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Dive Review of Turks & Caicos Explorer II in
Turks and Caicos

February, 2005, an Instant Reader Report by Bob and Carolyn Smith, MA, USA
Reviewer   (3 reports)
Report Number 1582
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Reporter and Travel
Dive Experience
101-250 dives
Where else diving
Bonaire, Bahamas, Belize, New England
Closest Airport
Getting There


Dive Conditions

sunny, cloudy, dry  
calm, choppy, surge, noCurrents  
Water Temp
75   to 77    Fahrenheit  
Wetsuit Thickness
Water Visibility
50   to 100    Feet  
Dive Policy
Dive own profile
Enforced diving restrictions  
130 Foot Max.; return with 500 lbs minimum; do safety stops;   
Nitrox Available?
What I saw
Whale Sharks
> 2 
Ratings 1 (worst)- 5 (best):
  3 stars
Tropical Fish
4 stars  
Small Critters
  3 stars
Large Fish
4 stars  
Large Pelagics
  3 stars
Underwater Photography  1 (worst)- 5 (best):
Subject Matter
4 stars  
Boat Facilities
4 stars
Overall rating for UWP's  
4 stars  
Shore Facilities  
Large table and rinse tank, towels provided for cameras.  
Ratings and Overall Comments  1 (worst)- 5 (best):
4 stars
4 stars
Service and Attitude
4 stars
Environmental Sensitivity  
Dive Operation
4 stars  
Shore Diving  
1 stars  

Overall Rating

Value for $$
3 stars   
4 stars    
We just spent an enjoyable week as part of the second group of paying
passengers on the new Caribbean Explorer II.  We had trouble finding the
boat, despite an email from the main office two days before with a last
minute change of location and an erroneous phone number.  They apparently
are having trouble accessing dock space with this larger vessel.  They were
anchored in a large cove, alongside the old Caribbean Explorer, destined
for the Bahamas.  The crew brought the dinghy over to collect our luggage,
and Brian, the engineer, kindly drove us over to Turtle Cove so we could
have lunch and wait in the shade until Herbert came to pick us up.

The boat is beautiful, well appointed and nice layout, with roomy state
rooms and private ensuite heads with showers.  The dive deck is
conveniently located just aft of the salon.  There is an amply sized camera
table and large camera tank, which was a bit too deep.  The dive deck is
located a few steps down, and there is a place to sit to put on fins and
mask.  The dive platform is low to the water, making an easy entry, and the
ladders are sturdy and easy to climb.  Two lines hung off the boat for
safety stops.  They provided quite a ride when the boat swung around due to
wind and/or current.

As it was only in its third week of service, the crew was still shaking
down the boat, sometimes discovering problems that affected the passengers,
but nothing that couldnt be fixed.  The crew was short-staffed by one
person, and ended up short by two when Brian became seriously ill with a
bad infection that required us to motor back from West Cay so he could be
hospitalized.  Although the extra work was tough on the crew, they remained
cheerful, attentive and ever-helpful throughout the trip.  

Captain JF is a knowledgeable and personable captain who did his best to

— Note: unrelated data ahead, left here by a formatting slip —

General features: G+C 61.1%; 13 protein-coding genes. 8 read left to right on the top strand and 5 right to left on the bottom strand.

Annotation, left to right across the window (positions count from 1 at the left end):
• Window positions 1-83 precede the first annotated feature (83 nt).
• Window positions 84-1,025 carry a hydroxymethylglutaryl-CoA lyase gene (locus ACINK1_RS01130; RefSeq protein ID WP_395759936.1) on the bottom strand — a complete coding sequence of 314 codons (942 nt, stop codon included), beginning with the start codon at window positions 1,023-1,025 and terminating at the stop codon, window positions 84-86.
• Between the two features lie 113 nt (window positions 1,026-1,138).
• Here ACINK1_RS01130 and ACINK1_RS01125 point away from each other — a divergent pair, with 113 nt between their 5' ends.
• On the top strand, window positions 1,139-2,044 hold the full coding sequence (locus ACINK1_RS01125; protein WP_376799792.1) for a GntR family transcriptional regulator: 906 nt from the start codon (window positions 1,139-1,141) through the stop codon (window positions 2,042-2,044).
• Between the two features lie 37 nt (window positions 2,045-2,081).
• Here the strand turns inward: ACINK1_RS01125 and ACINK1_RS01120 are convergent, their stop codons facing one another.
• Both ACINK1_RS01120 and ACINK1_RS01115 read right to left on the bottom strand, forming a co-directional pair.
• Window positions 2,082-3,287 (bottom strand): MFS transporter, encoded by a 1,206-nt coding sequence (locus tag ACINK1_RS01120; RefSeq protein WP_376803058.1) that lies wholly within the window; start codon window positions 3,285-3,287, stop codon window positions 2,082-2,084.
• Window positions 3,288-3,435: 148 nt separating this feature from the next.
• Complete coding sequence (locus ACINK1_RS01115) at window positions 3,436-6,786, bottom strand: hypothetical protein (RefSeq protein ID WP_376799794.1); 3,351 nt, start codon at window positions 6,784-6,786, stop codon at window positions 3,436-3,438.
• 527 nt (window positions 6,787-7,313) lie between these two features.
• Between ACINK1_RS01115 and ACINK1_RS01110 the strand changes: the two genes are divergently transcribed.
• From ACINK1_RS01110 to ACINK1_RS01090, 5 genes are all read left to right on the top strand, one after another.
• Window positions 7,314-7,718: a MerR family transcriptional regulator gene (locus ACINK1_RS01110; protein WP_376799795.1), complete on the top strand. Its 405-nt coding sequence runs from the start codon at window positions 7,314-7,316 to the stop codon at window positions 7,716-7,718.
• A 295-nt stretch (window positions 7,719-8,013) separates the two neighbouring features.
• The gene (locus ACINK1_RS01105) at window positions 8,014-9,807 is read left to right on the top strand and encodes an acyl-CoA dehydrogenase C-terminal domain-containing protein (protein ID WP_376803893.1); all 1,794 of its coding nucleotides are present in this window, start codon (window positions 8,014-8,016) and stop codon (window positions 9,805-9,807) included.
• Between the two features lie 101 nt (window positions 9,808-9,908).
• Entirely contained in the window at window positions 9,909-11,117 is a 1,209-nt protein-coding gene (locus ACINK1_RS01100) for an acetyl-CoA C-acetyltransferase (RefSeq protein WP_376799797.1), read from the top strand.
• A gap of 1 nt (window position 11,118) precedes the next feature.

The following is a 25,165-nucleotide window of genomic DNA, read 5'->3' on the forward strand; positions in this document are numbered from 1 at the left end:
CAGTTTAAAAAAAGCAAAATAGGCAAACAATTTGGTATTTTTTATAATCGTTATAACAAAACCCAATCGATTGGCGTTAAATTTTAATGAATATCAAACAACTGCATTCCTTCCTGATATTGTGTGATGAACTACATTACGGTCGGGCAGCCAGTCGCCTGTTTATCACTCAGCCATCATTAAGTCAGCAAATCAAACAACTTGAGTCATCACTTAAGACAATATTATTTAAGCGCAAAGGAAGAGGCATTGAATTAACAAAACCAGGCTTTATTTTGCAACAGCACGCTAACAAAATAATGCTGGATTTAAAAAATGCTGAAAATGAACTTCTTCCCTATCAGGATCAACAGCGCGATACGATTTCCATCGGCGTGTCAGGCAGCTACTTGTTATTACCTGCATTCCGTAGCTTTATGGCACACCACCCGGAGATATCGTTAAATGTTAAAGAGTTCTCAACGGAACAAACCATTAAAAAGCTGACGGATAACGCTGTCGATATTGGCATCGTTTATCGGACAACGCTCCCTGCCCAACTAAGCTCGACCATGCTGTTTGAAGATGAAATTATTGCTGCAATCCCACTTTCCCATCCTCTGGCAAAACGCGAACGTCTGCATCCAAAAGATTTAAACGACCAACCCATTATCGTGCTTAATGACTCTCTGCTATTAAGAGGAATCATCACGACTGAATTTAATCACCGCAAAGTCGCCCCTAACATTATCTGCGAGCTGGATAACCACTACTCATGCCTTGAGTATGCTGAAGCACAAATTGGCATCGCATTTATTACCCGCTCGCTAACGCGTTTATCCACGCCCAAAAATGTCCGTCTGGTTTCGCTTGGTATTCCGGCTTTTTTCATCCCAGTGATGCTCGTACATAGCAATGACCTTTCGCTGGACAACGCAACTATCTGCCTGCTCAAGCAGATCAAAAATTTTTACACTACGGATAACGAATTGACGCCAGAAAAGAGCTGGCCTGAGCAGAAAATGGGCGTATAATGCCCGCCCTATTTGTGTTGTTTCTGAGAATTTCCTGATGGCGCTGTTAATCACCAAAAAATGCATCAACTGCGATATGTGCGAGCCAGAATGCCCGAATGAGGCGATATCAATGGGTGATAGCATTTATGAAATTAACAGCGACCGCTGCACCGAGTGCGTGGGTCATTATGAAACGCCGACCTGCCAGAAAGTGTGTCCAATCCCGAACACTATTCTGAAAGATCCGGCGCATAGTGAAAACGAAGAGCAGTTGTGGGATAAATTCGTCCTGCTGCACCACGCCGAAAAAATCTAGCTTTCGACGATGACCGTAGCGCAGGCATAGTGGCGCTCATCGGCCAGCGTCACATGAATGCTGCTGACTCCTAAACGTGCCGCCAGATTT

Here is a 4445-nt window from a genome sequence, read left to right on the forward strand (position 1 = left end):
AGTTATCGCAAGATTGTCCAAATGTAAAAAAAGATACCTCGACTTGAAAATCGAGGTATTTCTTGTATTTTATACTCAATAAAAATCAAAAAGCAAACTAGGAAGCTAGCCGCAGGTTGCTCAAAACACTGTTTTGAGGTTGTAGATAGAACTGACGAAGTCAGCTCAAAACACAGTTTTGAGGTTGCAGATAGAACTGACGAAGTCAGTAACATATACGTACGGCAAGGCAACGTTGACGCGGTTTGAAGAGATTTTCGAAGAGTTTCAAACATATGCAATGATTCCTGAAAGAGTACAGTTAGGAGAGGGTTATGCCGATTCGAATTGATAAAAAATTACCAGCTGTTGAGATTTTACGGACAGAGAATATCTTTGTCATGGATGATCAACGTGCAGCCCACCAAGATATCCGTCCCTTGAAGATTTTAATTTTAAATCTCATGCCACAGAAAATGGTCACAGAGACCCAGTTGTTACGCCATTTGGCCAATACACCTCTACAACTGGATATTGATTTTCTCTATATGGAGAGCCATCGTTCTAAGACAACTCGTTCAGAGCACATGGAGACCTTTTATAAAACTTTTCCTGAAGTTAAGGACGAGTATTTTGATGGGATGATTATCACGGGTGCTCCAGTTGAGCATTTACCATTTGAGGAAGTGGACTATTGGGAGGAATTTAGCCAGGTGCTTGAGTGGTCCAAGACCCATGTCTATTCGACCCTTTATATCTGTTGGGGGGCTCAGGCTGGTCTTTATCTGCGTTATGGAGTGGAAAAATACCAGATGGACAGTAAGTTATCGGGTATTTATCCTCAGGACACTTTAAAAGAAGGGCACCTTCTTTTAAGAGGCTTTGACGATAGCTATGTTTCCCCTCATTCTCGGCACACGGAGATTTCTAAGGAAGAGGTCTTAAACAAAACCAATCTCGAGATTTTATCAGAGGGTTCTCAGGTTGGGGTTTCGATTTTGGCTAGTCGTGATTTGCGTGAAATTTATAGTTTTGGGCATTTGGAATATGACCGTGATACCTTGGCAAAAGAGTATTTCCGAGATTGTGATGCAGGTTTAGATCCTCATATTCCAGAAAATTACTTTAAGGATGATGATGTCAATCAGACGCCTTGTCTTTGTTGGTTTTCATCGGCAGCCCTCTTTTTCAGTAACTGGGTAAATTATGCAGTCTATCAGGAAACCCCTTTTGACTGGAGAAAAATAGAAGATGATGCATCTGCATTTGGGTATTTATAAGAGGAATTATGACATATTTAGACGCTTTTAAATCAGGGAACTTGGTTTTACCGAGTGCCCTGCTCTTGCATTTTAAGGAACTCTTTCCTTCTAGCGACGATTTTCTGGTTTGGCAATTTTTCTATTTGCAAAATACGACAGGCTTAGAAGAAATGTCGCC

provide us with the best diving possible, but the weather, while not awful,
did not work in his favor.  This boat swings quite a bit when it is breezy,
causing some ascents and safety stops to be a bit challenging.  The
government also has been slow in providing moorings (which the dive boats
apparently would be glad to install themselves), and JF anchored a couple
of times, once with disastrous consequences for some huge corals. 
Apparently he discovered the anchor chain on this boat lays down in the
sand more than the old boat did.  Hopefully hell stick with moorings in
the future, and I would encourage future passengers to request no

The dive sites ranged from OK to terrific.  The walls are spectacular in
their drop-offs.  We saw lobsters, crabs, eagle rays, plenty of sharks,
turtles, and moray eels, lots of queen angels, queen triggers, and all the
beautiful tropicals, and a great variety of soft and hard corals.  Water
temps ranged from 75 to 77 degrees.  Our 3 ml. fullsuits were perfect for
this time of year.  There were surface currents but only a couple of dives
with noticeable current below.  Viz was about 70 feet on average, greater
over the wall, less in the sandy areas.  Some of our most interesting dives
were in the shallowsespecially when we poked our heads into a cavern and
came eye to eye with a nurse shark that we became frightened, and in turn
frightened us when he charged between us to get away!

Stanley was our chef for the week, and made sure we were well fed.  He
prepared delicious meals and snacks from scratch every day.  Almost every
time I walked past the galley, he was chopping fresh vegetables.  The rest
of the crew, Julie, Graham and Mike worked diligently to keep things moving
smoothly.  A very enjoyable trip!
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Other dive reports on Explorer Ventures

All Turks and Caicos Dive Reviews and Reports
Diving Guide to Turks and Caicos
Diving Reviews for All Dive Destinations

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Note: The information here was reported by the author above, but has NOT been reviewed nor edited by Undercurrent prior to posting on our website. Please report any major problems by writing to us and referencing the report number above.

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